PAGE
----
A Mexican wolf paw print.

Marguerite’s Musings

I love the coverage from the Santa Fe Reporter about the Mexican wolf Asha who left her Arizona pack and traveled to New Mexico in search of a mate. One of the article’s featured images is that of a wolf paw print that I found compelling in the article published in conjunction with PBS in NM.

https://www.sfreporter.com/news/coverstories/2023/01/25/northward-peril/ Links to an external site

A key image (see above) is the one of a wolf footprint on a bare background, a compelling image, because it is one of many we have seen featured in the past in books and articles highlighting other predators that are now endangered. This photo is evocative and leads the unsuspecting reader into an unexpected world.

The article relies on detailed information from official government sources responsible for the reintroduction of the Mexican wolf in the Southwest and over the border in Mexico.

The image is simple and stark which evokes both fear and fascination in those who see it. Few Southwestern residents in the present, however, will be so fortunate. After reading the featured piece in the SF Reporter or searching for more data about this topic of an endangered species and an official reintroduction program, the reader realizes that we’re speaking of only a few hundred actual critters.

One day I was sitting outside my writing retreat cabin north of Espanola when two large wolf-like creatures ran toward and around me. I wondered if they were a male and female couple, but I was clueless about the origins of these canines. They were large, frisky, and healthy. No one living locally could offer an explanation. I wondered if they may have been wolf-dogs out for exercise.

That’s when I first heard about consumer experimentation with a wolf-domestic dog mix that a certain number of NM residents and others have chosen in the past for domestic pets. Unfortunately, this combination creates a handful for families and others. Eventually, many end up in state wildlife refuges where they are not eligible for adoption due to their more aggressive personality characteristics.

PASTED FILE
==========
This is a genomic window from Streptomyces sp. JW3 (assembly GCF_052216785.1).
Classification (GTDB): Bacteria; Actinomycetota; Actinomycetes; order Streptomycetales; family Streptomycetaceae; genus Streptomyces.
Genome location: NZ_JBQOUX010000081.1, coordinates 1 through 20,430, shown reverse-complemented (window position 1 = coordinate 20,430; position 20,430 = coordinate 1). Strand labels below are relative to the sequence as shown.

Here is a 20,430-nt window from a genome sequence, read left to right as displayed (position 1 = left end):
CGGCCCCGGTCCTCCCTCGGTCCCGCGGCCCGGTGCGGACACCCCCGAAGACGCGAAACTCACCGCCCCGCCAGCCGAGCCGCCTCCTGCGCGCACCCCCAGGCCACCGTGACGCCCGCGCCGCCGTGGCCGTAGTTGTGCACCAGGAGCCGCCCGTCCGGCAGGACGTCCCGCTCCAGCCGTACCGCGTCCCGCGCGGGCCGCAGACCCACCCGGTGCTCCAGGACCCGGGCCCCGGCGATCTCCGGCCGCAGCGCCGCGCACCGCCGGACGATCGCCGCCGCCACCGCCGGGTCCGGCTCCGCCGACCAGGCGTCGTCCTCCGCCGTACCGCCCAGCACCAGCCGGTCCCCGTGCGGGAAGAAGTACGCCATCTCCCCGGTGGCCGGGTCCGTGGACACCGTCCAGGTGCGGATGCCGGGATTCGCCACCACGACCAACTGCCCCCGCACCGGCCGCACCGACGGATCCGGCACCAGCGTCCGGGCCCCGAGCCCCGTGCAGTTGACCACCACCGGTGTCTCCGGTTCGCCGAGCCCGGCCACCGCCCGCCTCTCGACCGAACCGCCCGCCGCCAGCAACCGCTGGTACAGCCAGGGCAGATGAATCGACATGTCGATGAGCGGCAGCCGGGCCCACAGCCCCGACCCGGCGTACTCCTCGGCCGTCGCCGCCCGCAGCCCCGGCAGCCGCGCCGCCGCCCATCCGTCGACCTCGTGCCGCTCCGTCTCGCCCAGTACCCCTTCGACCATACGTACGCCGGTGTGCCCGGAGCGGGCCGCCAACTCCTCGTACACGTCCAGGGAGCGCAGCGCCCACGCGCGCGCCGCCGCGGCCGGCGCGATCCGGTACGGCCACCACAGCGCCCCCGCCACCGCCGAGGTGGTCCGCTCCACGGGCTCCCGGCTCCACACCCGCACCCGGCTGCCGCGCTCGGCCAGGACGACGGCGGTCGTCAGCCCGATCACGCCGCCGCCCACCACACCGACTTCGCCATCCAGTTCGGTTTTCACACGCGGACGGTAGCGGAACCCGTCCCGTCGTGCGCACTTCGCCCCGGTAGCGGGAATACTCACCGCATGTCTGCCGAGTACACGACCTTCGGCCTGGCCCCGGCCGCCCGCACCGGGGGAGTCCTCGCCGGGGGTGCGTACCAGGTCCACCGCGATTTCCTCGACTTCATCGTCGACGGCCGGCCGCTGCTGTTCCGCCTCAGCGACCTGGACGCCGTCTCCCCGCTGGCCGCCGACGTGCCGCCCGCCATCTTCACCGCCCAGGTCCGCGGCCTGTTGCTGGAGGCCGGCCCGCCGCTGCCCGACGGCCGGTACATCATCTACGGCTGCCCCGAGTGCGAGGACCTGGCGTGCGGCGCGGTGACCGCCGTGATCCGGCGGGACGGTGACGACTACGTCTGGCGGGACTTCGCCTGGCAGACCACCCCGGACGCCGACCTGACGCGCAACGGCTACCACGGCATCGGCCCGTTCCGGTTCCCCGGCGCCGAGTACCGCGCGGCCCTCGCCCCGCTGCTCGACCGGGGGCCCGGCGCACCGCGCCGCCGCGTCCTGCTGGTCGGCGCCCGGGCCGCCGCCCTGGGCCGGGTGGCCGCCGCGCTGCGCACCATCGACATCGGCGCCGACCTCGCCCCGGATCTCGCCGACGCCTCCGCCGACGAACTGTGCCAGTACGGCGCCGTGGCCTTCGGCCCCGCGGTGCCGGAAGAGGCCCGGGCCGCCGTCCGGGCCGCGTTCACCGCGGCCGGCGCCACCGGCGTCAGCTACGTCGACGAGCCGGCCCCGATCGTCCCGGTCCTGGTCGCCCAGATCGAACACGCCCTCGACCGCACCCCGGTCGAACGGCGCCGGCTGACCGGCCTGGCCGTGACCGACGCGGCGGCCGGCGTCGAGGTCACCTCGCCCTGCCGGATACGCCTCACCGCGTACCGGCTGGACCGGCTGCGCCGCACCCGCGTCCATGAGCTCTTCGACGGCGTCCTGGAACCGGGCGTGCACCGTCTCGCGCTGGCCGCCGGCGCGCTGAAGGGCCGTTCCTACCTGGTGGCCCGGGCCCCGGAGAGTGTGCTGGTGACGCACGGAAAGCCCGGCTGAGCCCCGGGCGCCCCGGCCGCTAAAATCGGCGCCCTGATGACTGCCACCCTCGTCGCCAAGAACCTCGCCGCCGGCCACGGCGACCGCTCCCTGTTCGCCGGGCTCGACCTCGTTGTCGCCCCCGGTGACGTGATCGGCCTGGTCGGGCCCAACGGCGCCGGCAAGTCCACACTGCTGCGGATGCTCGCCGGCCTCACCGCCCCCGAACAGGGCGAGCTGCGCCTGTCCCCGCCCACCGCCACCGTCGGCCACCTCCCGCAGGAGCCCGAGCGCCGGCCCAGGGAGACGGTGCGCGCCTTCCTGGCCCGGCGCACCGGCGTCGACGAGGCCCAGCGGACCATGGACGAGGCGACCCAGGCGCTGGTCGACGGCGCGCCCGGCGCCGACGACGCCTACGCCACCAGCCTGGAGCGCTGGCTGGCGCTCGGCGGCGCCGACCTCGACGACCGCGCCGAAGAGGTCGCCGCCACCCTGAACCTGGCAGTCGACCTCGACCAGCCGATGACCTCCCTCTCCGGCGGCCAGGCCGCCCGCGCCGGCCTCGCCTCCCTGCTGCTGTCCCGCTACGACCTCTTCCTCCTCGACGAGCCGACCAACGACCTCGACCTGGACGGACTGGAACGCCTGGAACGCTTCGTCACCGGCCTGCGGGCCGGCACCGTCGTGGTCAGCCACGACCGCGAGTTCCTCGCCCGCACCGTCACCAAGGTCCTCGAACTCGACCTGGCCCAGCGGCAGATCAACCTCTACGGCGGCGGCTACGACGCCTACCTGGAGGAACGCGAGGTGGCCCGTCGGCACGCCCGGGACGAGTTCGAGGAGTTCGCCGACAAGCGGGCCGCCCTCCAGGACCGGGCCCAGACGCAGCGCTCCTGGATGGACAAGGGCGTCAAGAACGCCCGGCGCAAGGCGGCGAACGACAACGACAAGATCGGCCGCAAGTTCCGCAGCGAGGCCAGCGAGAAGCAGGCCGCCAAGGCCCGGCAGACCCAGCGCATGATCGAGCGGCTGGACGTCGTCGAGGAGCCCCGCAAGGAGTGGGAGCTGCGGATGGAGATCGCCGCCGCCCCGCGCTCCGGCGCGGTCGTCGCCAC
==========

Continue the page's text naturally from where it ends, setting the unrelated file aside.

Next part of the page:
Perhaps these two peculiar examples running near me were of this origin, as they didn’t appear to be bothered by me, sitting outside. And I was to find out later that wolf reintroduction programs are often controversial and word spreads locally very fast if such a program is operative nearby. I became interested in Southwest wolves and other wildlife endangered and up against the interests of cattle ranchers, some of whom are very protective of their commercial livestock.

The photo featured stands as the representation of the detail offered by the writer of the feature article that includes first person memories, imaginative riffs, the facts about this particular female wolf, named Asha by a state seventh grader, and much more.

There are action campaigns and other offerings associated with this photo image available on the internet, as well as links for updates about this particular wolf and her journey north of I40 to where she was captured and waits another relocation and a mate who hopefully will stabilize her genetic background. The associated photo speaks volumes about how the topic opens beyond expectations for any reader or viewer.

This is an example of what one photo can inspire, plus information available to stand as an overview of animal relocation efforts up against commercial interests today. There’s plenty of human and wildlife feature content  in the related coverage. The future of wolf relocation efforts is one one to interest tens of thousands of Southwest and beyond residents. Such an example is associated with topics such as climate change, human policy, and a future we humans are beginning to imagine and come to terms with.

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